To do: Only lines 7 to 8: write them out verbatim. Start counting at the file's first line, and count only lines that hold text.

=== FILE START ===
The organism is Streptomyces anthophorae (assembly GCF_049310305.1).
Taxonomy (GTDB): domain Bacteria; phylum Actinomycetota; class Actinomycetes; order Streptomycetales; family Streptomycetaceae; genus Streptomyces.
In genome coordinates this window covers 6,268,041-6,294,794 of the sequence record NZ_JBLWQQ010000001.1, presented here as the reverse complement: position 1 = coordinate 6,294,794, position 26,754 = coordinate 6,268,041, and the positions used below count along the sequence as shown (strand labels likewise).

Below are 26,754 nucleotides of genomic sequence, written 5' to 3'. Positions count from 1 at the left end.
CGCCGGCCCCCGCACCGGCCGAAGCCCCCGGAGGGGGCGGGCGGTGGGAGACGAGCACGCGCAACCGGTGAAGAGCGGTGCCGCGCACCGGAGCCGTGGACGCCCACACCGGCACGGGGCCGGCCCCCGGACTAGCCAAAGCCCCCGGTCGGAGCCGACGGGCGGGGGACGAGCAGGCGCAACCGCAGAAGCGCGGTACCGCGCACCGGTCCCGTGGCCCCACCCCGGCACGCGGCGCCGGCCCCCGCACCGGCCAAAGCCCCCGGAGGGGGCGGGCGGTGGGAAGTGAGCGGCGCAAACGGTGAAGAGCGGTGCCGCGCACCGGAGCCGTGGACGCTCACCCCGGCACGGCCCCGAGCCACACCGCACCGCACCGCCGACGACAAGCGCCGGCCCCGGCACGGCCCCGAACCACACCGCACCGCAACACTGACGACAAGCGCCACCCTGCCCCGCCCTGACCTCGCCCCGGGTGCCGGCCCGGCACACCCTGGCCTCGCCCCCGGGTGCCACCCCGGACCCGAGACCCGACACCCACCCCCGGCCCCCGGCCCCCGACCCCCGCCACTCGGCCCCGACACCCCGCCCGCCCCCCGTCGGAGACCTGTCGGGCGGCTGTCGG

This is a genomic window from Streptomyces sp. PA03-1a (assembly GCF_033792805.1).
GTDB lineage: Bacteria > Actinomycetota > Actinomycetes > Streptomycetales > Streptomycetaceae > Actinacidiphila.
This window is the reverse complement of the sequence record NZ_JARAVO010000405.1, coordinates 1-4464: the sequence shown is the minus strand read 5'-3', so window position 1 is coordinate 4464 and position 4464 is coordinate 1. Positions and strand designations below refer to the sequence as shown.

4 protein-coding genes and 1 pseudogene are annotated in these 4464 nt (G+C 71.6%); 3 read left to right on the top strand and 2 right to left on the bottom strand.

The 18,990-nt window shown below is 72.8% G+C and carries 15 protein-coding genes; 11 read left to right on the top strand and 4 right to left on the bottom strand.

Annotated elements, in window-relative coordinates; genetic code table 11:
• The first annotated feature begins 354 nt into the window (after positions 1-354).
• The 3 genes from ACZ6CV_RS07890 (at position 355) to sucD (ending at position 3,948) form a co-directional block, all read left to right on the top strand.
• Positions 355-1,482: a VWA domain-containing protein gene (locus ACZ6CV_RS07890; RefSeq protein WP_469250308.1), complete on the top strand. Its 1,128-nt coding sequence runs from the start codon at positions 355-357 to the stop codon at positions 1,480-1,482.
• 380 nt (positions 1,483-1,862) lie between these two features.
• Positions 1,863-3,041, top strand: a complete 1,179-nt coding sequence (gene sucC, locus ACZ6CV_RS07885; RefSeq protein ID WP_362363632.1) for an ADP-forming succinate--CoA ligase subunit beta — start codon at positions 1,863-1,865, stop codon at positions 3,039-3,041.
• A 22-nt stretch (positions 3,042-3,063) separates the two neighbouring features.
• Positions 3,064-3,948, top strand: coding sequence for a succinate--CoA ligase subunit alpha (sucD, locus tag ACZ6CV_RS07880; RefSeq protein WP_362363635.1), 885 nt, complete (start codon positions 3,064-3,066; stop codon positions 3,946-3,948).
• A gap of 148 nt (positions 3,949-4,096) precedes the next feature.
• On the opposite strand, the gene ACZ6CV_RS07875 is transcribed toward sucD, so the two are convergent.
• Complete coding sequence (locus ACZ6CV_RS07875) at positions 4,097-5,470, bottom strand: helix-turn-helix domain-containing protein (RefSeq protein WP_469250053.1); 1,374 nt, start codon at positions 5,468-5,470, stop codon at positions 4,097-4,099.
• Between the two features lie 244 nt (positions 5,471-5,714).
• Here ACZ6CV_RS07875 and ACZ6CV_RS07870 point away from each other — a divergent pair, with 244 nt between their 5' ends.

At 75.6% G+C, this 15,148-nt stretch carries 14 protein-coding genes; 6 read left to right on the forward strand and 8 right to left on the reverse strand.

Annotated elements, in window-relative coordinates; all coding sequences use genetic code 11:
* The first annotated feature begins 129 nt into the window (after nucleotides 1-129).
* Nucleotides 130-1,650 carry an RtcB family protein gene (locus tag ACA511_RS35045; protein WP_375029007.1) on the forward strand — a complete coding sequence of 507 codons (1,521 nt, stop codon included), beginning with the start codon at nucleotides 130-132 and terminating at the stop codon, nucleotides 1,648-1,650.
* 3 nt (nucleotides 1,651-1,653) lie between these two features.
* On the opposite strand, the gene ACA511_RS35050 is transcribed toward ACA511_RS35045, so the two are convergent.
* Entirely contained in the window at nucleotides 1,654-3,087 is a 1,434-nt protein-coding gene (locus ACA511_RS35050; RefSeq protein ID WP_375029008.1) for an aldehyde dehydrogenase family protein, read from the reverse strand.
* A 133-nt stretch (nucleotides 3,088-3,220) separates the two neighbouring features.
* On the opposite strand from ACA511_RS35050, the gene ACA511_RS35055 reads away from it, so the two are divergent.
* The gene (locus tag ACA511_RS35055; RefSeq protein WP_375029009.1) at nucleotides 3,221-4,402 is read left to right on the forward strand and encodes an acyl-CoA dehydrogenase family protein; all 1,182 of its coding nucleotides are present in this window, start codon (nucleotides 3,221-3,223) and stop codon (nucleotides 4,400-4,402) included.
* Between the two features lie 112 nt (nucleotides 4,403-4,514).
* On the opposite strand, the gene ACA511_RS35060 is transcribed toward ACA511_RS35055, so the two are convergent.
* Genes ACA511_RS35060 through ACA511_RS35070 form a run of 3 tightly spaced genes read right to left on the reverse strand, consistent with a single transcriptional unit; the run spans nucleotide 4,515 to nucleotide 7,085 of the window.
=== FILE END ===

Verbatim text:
GTDB lineage: Bacteria > Actinomycetota > Actinomycetes > Streptomycetales > Streptomycetaceae > Actinacidiphila.
This window is the reverse complement of the sequence record NZ_JARAVO010000405.1, coordinates 1-4464: the sequence shown is the minus strand read 5'-3', so window position 1 is coordinate 4464 and position 4464 is coordinate 1. Positions and strand designations below refer to the sequence as shown.